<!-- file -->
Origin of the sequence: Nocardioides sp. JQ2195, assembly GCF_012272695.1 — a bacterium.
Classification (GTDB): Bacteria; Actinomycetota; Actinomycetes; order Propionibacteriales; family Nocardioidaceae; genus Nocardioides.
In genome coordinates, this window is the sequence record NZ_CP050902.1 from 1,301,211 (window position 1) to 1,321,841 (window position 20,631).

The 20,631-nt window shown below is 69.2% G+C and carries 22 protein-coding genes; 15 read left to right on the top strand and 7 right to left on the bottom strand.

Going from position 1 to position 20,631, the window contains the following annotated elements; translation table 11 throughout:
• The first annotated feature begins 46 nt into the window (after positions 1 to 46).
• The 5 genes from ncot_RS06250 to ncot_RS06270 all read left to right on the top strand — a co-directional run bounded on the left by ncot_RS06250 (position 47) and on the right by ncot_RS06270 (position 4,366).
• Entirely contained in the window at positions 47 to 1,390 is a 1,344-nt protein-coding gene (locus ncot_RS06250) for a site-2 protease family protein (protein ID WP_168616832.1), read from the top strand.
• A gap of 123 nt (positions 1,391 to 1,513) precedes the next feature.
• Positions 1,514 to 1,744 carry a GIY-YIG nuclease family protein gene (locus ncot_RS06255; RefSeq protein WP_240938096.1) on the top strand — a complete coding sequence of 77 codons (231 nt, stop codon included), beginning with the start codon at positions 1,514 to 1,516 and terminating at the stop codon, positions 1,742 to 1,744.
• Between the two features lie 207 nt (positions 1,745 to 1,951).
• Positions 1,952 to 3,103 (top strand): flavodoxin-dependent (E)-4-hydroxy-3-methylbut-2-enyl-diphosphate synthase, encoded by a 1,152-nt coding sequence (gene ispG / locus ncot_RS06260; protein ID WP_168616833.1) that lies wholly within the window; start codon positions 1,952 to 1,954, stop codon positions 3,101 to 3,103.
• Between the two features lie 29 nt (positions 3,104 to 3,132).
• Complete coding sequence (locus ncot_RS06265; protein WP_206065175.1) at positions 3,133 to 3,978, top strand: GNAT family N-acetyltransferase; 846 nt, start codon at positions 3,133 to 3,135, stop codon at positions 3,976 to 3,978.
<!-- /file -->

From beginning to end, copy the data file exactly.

Origin of the sequence: Nocardioides sp. JQ2195, assembly GCF_012272695.1 — a bacterium.
Classification (GTDB): Bacteria; Actinomycetota; Actinomycetes; order Propionibacteriales; family Nocardioidaceae; genus Nocardioides.
In genome coordinates, this window is the sequence record NZ_CP050902.1 from 1,301,211 (window position 1) to 1,321,841 (window position 20,631).

The 20,631-nt window shown below is 69.2% G+C and carries 22 protein-coding genes; 15 read left to right on the top strand and 7 right to left on the bottom strand.

Going from position 1 to position 20,631, the window contains the following annotated elements; translation table 11 throughout:
• The first annotated feature begins 46 nt into the window (after positions 1 to 46).
• The 5 genes from ncot_RS06250 to ncot_RS06270 all read left to right on the top strand — a co-directional run bounded on the left by ncot_RS06250 (position 47) and on the right by ncot_RS06270 (position 4,366).
• Entirely contained in the window at positions 47 to 1,390 is a 1,344-nt protein-coding gene (locus ncot_RS06250) for a site-2 protease family protein (protein ID WP_168616832.1), read from the top strand.
• A gap of 123 nt (positions 1,391 to 1,513) precedes the next feature.
• Positions 1,514 to 1,744 carry a GIY-YIG nuclease family protein gene (locus ncot_RS06255; RefSeq protein WP_240938096.1) on the top strand — a complete coding sequence of 77 codons (231 nt, stop codon included), beginning with the start codon at positions 1,514 to 1,516 and terminating at the stop codon, positions 1,742 to 1,744.
• Between the two features lie 207 nt (positions 1,745 to 1,951).
• Positions 1,952 to 3,103 (top strand): flavodoxin-dependent (E)-4-hydroxy-3-methylbut-2-enyl-diphosphate synthase, encoded by a 1,152-nt coding sequence (gene ispG / locus ncot_RS06260; protein ID WP_168616833.1) that lies wholly within the window; start codon positions 1,952 to 1,954, stop codon positions 3,101 to 3,103.
• Between the two features lie 29 nt (positions 3,104 to 3,132).
• Complete coding sequence (locus ncot_RS06265; protein WP_206065175.1) at positions 3,133 to 3,978, top strand: GNAT family N-acetyltransferase; 846 nt, start codon at positions 3,133 to 3,135, stop codon at positions 3,976 to 3,978.